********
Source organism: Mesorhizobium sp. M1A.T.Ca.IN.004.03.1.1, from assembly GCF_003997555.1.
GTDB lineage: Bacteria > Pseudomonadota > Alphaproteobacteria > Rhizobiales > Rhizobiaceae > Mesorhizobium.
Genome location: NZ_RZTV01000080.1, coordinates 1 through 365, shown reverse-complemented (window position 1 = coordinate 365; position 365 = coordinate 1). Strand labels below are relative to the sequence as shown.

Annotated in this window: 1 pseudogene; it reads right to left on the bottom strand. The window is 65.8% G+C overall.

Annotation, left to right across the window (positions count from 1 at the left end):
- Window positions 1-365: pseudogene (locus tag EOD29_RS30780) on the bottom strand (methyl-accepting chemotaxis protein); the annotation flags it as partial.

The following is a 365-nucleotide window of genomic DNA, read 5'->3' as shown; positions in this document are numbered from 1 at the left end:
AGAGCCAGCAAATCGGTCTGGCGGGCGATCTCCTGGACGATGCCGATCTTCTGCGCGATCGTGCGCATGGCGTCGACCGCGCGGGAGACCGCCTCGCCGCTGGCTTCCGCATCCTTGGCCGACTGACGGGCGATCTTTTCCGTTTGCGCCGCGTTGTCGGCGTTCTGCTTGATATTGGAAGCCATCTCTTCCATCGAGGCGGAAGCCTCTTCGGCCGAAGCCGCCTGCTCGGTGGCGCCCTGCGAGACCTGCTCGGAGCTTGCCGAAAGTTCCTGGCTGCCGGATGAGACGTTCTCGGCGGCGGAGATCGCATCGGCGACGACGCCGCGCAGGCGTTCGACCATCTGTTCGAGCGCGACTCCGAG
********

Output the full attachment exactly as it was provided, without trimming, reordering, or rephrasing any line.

Source organism: Mesorhizobium sp. M1A.T.Ca.IN.004.03.1.1, from assembly GCF_003997555.1.
GTDB lineage: Bacteria > Pseudomonadota > Alphaproteobacteria > Rhizobiales > Rhizobiaceae > Mesorhizobium.
Genome location: NZ_RZTV01000080.1, coordinates 1 through 365, shown reverse-complemented (window position 1 = coordinate 365; position 365 = coordinate 1). Strand labels below are relative to the sequence as shown.

Annotated in this window: 1 pseudogene; it reads right to left on the bottom strand. The window is 65.8% G+C overall.

Annotation, left to right across the window (positions count from 1 at the left end):
- Window positions 1-365: pseudogene (locus tag EOD29_RS30780) on the bottom strand (methyl-accepting chemotaxis protein); the annotation flags it as partial.

The following is a 365-nucleotide window of genomic DNA, read 5'->3' as shown; positions in this document are numbered from 1 at the left end:
AGAGCCAGCAAATCGGTCTGGCGGGCGATCTCCTGGACGATGCCGATCTTCTGCGCGATCGTGCGCATGGCGTCGACCGCGCGGGAGACCGCCTCGCCGCTGGCTTCCGCATCCTTGGCCGACTGACGGGCGATCTTTTCCGTTTGCGCCGCGTTGTCGGCGTTCTGCTTGATATTGGAAGCCATCTCTTCCATCGAGGCGGAAGCCTCTTCGGCCGAAGCCGCCTGCTCGGTGGCGCCCTGCGAGACCTGCTCGGAGCTTGCCGAAAGTTCCTGGCTGCCGGATGAGACGTTCTCGGCGGCGGAGATCGCATCGGCGACGACGCCGCGCAGGCGTTCGACCATCTGTTCGAGCGCGACTCCGAG